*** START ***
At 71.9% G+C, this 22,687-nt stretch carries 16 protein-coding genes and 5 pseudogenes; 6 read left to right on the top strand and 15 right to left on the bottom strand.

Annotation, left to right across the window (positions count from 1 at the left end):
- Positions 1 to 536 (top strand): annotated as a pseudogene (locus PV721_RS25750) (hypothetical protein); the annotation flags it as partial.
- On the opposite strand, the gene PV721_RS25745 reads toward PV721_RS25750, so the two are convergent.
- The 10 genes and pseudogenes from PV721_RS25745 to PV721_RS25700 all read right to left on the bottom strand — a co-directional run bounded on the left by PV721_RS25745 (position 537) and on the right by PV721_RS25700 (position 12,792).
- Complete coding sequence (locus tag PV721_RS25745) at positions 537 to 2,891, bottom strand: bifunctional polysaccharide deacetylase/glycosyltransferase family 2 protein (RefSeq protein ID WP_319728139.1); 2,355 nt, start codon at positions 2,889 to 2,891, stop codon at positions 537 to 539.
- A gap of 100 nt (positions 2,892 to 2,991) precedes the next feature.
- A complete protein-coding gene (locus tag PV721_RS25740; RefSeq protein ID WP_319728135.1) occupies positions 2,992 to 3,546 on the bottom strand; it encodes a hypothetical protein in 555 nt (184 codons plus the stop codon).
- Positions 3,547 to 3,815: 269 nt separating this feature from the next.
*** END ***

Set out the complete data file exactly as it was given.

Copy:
At 71.9% G+C, this 22,687-nt stretch carries 16 protein-coding genes and 5 pseudogenes; 6 read left to right on the top strand and 15 right to left on the bottom strand.

Annotation, left to right across the window (positions count from 1 at the left end):
- Positions 1 to 536 (top strand): annotated as a pseudogene (locus PV721_RS25750) (hypothetical protein); the annotation flags it as partial.
- On the opposite strand, the gene PV721_RS25745 reads toward PV721_RS25750, so the two are convergent.
- The 10 genes and pseudogenes from PV721_RS25745 to PV721_RS25700 all read right to left on the bottom strand — a co-directional run bounded on the left by PV721_RS25745 (position 537) and on the right by PV721_RS25700 (position 12,792).
- Complete coding sequence (locus tag PV721_RS25745) at positions 537 to 2,891, bottom strand: bifunctional polysaccharide deacetylase/glycosyltransferase family 2 protein (RefSeq protein ID WP_319728139.1); 2,355 nt, start codon at positions 2,889 to 2,891, stop codon at positions 537 to 539.
- A gap of 100 nt (positions 2,892 to 2,991) precedes the next feature.
- A complete protein-coding gene (locus tag PV721_RS25740; RefSeq protein ID WP_319728135.1) occupies positions 2,992 to 3,546 on the bottom strand; it encodes a hypothetical protein in 555 nt (184 codons plus the stop codon).
- Positions 3,547 to 3,815: 269 nt separating this feature from the next.